Practical Problem Solving 8D Problem solving and FMEA

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As Manufacturing Growth Director, Steve helps businesses to compete, innovate and grow providing advice and support on new product development, intellectual property protection and production process optimisation. His broad career includes MD of £75M multi-site, European medium volume manufacturing company, Director of global sourcing in a $12B US corporation, MD of an off-shore engineering company in India and design and engineering leadership in sectors spanning aircraft to lawn-mowers. He has a PhD and MSc in Aerospace Vehicle Design, Cranfield, BSc Aircraft Engineering, Salford and is a Six Sigma Green Belt.

A recession as deep and all-encompassing as the one that we have just experienced creates a need for fire-fighting, doing everything that you can to survive, provide jobs and remain profitable.  The businesses that have survived are looking around and understanding how they can improve their own processes and systems.

At EEF, we have seen a 200% increase in demand for practical problems solving training.  This demand has been driven by firms eyeing new markets and areas for growth, as well as searching for new ways of adding value to their customers, anticipating problems and building long-term business relationships. 

The companies looking for this training are split evenly between two processes – the 8D Method and Failure Mode Effect Analysis (FMEA).  Neither 8D nor FMEA are better than the other – they are both effective methods of analysing and preventing failures.  Of the two, FMEA is perhaps the more proactive technique and can be applied to both product development and processes.  8D uses deduction and problem solving to steadily bring about a solution to any given problem.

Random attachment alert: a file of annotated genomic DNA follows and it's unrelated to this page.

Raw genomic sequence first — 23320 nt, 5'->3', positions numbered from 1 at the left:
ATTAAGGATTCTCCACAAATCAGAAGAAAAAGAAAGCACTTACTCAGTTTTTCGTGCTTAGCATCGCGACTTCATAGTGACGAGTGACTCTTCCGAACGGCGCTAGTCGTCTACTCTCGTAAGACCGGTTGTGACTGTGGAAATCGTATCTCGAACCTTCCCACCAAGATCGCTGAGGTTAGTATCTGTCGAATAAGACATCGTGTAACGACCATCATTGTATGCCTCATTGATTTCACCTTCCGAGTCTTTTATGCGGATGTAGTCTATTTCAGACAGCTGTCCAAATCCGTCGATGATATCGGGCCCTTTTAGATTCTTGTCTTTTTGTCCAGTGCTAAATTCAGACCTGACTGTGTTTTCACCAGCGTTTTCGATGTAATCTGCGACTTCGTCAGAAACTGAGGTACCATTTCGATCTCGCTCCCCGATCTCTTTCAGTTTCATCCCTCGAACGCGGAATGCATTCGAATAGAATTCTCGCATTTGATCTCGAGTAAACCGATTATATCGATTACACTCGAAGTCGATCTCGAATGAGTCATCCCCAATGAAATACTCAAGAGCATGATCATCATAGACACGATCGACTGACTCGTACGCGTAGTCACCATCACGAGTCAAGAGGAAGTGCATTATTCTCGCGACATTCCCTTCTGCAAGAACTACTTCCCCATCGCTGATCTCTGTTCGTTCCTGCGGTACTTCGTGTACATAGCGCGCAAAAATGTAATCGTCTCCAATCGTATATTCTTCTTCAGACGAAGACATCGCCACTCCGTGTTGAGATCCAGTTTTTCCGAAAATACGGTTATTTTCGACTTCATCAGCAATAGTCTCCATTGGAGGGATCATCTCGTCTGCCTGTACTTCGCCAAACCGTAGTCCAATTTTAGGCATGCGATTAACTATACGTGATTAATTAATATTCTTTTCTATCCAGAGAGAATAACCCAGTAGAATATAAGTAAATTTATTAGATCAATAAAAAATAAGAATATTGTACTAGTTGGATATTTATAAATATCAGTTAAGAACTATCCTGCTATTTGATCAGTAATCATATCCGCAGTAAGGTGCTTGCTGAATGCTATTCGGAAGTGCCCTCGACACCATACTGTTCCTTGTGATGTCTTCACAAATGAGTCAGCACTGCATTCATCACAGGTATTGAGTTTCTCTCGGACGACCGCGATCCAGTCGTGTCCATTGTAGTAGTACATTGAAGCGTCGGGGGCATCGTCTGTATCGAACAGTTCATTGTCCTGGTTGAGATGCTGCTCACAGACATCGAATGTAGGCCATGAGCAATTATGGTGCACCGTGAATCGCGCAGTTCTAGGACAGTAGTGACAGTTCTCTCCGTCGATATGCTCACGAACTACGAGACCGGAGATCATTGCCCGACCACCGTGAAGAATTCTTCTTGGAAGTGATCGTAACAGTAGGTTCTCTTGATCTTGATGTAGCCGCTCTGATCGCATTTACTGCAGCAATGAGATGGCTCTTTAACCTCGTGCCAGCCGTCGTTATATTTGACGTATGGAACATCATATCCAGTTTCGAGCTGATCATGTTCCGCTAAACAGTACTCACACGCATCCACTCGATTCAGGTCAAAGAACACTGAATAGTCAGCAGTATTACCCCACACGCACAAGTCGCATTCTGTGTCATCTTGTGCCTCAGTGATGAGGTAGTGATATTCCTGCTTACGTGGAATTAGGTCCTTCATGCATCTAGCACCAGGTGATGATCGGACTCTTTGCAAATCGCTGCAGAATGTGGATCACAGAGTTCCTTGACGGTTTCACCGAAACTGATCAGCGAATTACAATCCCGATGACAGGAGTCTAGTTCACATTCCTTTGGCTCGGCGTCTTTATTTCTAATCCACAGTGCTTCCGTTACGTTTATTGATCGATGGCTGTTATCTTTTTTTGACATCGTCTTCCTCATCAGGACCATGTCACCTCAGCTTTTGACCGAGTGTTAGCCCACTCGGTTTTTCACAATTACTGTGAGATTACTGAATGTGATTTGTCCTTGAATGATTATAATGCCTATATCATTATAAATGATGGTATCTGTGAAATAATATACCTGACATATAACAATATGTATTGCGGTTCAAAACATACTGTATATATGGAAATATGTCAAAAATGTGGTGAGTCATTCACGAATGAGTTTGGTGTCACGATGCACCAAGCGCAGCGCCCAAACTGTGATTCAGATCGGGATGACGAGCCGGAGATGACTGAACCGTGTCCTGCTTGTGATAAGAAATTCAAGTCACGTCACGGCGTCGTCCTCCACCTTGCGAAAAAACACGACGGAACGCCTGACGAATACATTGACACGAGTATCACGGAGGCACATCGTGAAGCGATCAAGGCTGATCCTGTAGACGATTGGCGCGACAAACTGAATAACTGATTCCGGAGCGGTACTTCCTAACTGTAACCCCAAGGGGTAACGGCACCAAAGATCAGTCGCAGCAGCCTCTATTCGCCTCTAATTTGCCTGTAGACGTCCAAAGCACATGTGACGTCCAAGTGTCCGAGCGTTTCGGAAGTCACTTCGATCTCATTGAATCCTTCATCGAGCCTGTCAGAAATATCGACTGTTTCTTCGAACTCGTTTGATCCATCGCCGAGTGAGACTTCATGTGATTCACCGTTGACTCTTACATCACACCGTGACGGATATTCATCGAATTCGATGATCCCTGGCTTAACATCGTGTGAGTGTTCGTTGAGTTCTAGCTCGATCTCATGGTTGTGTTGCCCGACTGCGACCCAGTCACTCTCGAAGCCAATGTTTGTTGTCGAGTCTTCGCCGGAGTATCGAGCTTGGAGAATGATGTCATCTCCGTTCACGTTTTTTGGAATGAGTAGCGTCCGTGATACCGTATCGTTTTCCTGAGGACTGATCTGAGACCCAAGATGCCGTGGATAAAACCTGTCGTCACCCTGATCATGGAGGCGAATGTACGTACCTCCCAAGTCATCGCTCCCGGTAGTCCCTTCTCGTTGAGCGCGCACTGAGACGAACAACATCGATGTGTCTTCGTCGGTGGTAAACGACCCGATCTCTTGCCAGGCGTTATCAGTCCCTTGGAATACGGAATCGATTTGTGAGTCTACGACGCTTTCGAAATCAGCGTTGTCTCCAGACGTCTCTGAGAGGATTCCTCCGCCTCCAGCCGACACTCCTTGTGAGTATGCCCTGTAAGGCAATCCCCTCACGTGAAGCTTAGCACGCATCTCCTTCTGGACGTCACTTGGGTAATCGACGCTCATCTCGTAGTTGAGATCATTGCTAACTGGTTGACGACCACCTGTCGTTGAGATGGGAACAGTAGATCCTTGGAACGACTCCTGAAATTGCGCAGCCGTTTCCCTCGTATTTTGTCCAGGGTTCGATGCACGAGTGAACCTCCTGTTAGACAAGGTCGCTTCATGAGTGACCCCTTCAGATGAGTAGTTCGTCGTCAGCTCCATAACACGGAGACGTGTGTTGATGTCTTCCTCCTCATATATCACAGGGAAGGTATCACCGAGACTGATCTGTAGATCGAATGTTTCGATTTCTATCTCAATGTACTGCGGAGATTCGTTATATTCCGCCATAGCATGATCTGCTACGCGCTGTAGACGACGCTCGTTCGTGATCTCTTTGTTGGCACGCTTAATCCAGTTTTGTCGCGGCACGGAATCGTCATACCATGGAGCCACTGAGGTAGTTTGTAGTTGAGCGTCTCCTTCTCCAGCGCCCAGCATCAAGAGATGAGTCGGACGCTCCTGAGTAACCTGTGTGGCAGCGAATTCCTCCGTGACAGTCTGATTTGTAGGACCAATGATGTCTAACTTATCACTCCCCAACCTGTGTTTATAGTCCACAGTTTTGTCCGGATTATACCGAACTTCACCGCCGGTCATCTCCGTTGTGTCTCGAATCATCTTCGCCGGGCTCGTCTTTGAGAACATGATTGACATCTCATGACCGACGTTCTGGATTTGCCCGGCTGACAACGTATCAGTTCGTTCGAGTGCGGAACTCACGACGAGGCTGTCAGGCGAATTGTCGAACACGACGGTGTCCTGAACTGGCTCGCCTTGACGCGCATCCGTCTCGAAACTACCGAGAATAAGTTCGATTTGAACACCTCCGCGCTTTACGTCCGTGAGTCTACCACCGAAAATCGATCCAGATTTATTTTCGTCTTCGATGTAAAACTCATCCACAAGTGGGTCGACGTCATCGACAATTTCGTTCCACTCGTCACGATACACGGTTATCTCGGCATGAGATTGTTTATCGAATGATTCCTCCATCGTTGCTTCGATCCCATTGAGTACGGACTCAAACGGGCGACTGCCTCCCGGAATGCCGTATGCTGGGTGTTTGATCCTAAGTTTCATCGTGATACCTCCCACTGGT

The table below compares the two techniques.

Practical problem-solving: 8D v FMEA:

8D (8 disciplines) FMEA
Establish the relevant multi-disciplinary team Establish every way a product and process can fail
Correctly define the problem Establish what is the effect of that failure and its severity
Develop a plan Establish what is the cause of the failure and its chance of occurrence
Develop and implement immediate containment actions Establish how easy it is to detect the failure
Determine the root cause of the problem What prioritised actions can be taken to minimise the failure
Choose the permanent solution to the problem Mistake proofing techniques.
Implement the solution

The two techniques work together very well.  FMEA failure modes are much the same as the problem statement or description used in 8D and FMEA ‘Causes’ are the equivalent of ‘Potential Causes’ in 8D

It’s important that you learn how to fit different processes together seamlessly, making the most of the natural links between problem solving and lean, six sigma and new product development process improvements. As your business starts to grow and you need to quickly respond to your customer’s needs, this type of ‘joined up thinking’ could be enough to set your company apart from the competition.

EEF Training offer a range of problem solving training courses, including an 8D Training course and a Basic FMEA training course through our dedicated training centres across the UK as well as directly in-house.

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Manufacturing Growth Director

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